To view the complete directions on how to build your own Spotted Lanternfly Circle Trap, Click Here!

Nymphs Are a Warning Sign to Take Action

Equally important, recognize that the Nymphs are an early warning sign to get prepared for the swarms.  By July or August, the Nymphs will turn into Adults.  That’s when the real trouble begins.  It’s also the time when control is most effective.  Adults don’t move around as much and tend to attack specific trees.  As a result, we can target the high risk trees and protect them from Spotted Lanternfly.

Researchers are anticipating a major infestation of Spotted Lanternfly this season.  Once the adults begin to swarm, we expect demand for treatment to surge and exceed our capacity.

If you are seeing Nymphs now or have high risk trees such as Maples or Willows, take action.  Call 215-682-7704 to schedule your FREE Property Inspection with a Giroud ISA Certified Arborist.  For more information, please visit Giroud’s Spotted Lanternfly Info Page.

Author: Jeanne Hafner

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  • Paulette K

    Hi. Essential Neem oil worked for me. I just happenened to have a tiny bottle of it that I bought a few years back and decided to try it on one particular fig tree where there are ALWAYS lanternflies…or as I like to call them “demonic mini monsters”. These mini monsters are always on the branches of this fig tree. I have other fig trees, but they don’t seem to bother them as much. This particular tree is in the sunniest spot. I have no idea if that makes a difference or not. In any case, i put a little of the neem oil on my hands and physically rubbed it directly onto the branches. I was so shocked not to see any lanternflies on that tree for about a week or so. And that was even after quite a few days of rain! New ones did eventually come back, however. I also tried other essential oils, such as Lavender (only because I ran out of Neem) and they seemed to work too, but I don’t think they worked as well as Neem. Last year I tried Food Grade DE, but it had absolutely no effect. I don’t use pesticides or poisons of any kind, so I always try to find natural alternatives to problems, whenever necessary.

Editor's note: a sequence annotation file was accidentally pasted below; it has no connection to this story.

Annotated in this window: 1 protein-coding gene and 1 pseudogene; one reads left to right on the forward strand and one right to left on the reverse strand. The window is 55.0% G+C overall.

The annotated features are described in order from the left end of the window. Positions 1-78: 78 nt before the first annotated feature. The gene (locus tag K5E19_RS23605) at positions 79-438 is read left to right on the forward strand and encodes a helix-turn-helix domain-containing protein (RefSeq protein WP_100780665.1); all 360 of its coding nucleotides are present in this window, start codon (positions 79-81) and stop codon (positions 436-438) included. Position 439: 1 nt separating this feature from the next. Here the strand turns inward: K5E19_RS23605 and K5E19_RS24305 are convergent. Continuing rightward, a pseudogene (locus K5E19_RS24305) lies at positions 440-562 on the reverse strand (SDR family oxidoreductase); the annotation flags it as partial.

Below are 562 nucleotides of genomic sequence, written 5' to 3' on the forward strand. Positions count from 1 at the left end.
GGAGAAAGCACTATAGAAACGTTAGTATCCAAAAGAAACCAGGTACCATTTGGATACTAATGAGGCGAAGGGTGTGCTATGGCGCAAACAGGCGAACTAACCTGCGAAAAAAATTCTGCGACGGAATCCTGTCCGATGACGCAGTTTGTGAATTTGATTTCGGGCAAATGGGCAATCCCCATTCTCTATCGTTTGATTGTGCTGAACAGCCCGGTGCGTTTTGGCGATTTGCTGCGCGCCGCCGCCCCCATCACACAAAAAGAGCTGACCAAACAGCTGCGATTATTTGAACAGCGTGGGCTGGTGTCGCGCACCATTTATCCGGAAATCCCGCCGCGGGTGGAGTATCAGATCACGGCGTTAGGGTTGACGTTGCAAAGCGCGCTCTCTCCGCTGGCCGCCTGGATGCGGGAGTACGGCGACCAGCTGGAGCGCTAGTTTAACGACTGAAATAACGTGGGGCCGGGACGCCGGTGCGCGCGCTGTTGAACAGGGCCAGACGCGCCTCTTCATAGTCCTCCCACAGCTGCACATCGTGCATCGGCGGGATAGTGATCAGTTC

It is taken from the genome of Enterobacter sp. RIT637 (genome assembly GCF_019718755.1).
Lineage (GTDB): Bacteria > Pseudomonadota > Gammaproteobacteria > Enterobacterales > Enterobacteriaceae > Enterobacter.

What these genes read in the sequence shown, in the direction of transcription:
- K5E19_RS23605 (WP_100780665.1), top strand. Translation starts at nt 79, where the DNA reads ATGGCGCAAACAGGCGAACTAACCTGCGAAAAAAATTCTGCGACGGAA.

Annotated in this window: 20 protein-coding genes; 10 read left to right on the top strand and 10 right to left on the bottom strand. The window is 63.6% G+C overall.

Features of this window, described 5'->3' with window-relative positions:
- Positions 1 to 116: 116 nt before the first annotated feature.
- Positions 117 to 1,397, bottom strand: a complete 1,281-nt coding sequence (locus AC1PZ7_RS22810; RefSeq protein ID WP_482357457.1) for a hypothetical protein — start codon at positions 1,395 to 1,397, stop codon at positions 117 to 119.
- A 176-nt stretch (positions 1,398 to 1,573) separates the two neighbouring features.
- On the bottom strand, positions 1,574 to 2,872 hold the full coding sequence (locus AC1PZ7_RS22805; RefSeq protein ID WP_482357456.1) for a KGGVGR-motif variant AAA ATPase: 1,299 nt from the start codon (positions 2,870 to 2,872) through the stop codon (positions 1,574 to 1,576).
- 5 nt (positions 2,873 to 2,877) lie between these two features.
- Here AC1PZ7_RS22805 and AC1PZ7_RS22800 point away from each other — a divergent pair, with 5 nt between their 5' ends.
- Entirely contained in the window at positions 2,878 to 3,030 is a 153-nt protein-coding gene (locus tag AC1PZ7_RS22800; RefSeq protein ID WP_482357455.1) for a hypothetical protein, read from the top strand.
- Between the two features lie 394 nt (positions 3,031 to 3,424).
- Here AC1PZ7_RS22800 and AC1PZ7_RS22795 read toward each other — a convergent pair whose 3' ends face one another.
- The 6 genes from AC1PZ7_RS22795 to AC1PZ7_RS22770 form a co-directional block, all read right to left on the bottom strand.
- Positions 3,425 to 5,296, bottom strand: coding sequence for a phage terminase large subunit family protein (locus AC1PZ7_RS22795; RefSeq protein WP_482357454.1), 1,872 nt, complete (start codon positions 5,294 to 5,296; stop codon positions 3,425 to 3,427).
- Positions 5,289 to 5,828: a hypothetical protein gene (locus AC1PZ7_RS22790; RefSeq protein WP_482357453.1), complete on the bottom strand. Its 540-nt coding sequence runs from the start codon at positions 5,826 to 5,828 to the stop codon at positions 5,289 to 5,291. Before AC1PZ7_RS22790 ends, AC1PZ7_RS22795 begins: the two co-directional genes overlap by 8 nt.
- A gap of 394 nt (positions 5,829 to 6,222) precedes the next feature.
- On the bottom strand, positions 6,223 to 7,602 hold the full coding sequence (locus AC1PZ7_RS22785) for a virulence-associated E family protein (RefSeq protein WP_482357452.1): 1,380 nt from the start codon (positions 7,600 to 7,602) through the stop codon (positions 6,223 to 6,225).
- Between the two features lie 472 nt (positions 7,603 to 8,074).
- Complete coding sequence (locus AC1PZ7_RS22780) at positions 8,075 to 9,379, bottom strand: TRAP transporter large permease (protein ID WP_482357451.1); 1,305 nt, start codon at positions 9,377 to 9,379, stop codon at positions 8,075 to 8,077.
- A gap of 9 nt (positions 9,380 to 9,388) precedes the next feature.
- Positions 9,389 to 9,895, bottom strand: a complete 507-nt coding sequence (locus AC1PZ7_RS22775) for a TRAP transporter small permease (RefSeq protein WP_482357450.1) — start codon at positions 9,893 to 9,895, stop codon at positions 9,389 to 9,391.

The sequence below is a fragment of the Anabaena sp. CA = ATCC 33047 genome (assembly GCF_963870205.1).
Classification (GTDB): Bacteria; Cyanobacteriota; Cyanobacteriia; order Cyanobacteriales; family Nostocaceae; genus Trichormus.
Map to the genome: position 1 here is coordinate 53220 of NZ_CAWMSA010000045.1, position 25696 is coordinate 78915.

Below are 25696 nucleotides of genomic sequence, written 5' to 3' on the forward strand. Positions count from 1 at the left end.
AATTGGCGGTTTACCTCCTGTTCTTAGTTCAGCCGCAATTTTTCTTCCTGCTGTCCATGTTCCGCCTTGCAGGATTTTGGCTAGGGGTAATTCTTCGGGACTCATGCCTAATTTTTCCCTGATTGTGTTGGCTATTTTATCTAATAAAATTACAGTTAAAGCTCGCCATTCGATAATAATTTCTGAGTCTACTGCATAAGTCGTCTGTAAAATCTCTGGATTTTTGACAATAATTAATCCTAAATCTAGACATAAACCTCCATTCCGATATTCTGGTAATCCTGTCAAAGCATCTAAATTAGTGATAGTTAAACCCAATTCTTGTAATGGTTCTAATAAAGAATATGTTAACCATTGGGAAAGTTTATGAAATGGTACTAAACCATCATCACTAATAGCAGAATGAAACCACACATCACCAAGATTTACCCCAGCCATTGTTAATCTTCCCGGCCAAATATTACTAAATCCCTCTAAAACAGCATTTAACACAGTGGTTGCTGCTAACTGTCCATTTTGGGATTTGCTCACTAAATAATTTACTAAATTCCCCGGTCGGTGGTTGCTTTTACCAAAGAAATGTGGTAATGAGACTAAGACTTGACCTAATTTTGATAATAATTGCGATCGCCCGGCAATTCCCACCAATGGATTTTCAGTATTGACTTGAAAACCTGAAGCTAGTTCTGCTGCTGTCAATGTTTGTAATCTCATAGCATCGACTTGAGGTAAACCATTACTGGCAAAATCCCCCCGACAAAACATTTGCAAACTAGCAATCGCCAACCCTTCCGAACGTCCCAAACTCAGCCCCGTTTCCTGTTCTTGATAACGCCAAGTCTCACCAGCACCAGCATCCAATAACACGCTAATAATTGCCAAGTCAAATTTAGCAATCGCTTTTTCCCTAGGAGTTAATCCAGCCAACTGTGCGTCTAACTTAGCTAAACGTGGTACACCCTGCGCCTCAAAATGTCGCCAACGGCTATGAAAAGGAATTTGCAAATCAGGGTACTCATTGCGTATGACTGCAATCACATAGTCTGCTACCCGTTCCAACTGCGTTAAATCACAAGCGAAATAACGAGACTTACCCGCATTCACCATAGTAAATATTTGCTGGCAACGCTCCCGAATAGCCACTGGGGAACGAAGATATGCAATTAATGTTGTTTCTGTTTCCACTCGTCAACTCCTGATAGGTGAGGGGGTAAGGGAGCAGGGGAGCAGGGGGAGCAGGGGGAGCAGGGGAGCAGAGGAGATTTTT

• Jeanne Hafner

      Hi Paulette! Isn’t that funny how just the one tree seemed to attract Spotted Lanternfly? There’s still so much we need to learn about this insect. We’re glad to hear the Neem oil worked for you! Thanks for sharing your story with us. Have a great day!

  • Terry Graybill

    My husband goes out with a shallow painter’s pan of soapy water and flicks the nymphs into it. He can knock 3-5 at a time and has taken out many both last year and this with this technique.

    • Jeanne Hafner

      That’s great, Terry! Thanks for the tip. Good luck in the fight!

  • Robert Caffrey

    Do you think diamtaceous earth would kill the nymphs

    • Jeanne Hafner

      Hi Robert, we have not heard that this is an effective method for killing the nymphs. We are periodically checking in with Penn State to see if they have any updated recommendations. If they do, we will be sure to report it here! Thanks for your questions, and good luck in the fight!

  • Michelle

    Hi, I live in Ewing NJ and wondering if this is outside your area to come inspect? Like others, I’ve seen the nymphs on vines in my yard. I’m not sure what to do about them. In the area where I did spot them, it’s pretty overgrown with vines. We have one trap that we can put on a tree, but how do you determine where to put it when we have so many trees? Thank you.

    • Jeanne Hafner

      Hi Michelle!

      We are sorry to hear you’re having a problem with SLF this year. Unfortunately, we do not service NJ. We recommend checking out treesaregood.org for an ISA Certified Arborist to help you out. Good luck!

  • William Teter

    They are on our roses by hords

    • Jeanne Hafner

      Oh no! So sorry to hear that, William! If you’re in our service area and would like an inspection, give us a call 215-682-7704. We’re happy to help!

  • Cheryl Smith

    Will a sprinkling of diatomaceous earth kill them?

    • Jeanne Hafner

      We have not heard that is an effective treatment, Cheryl. The nymphs move from plant to plant so quickly!

  • Leslie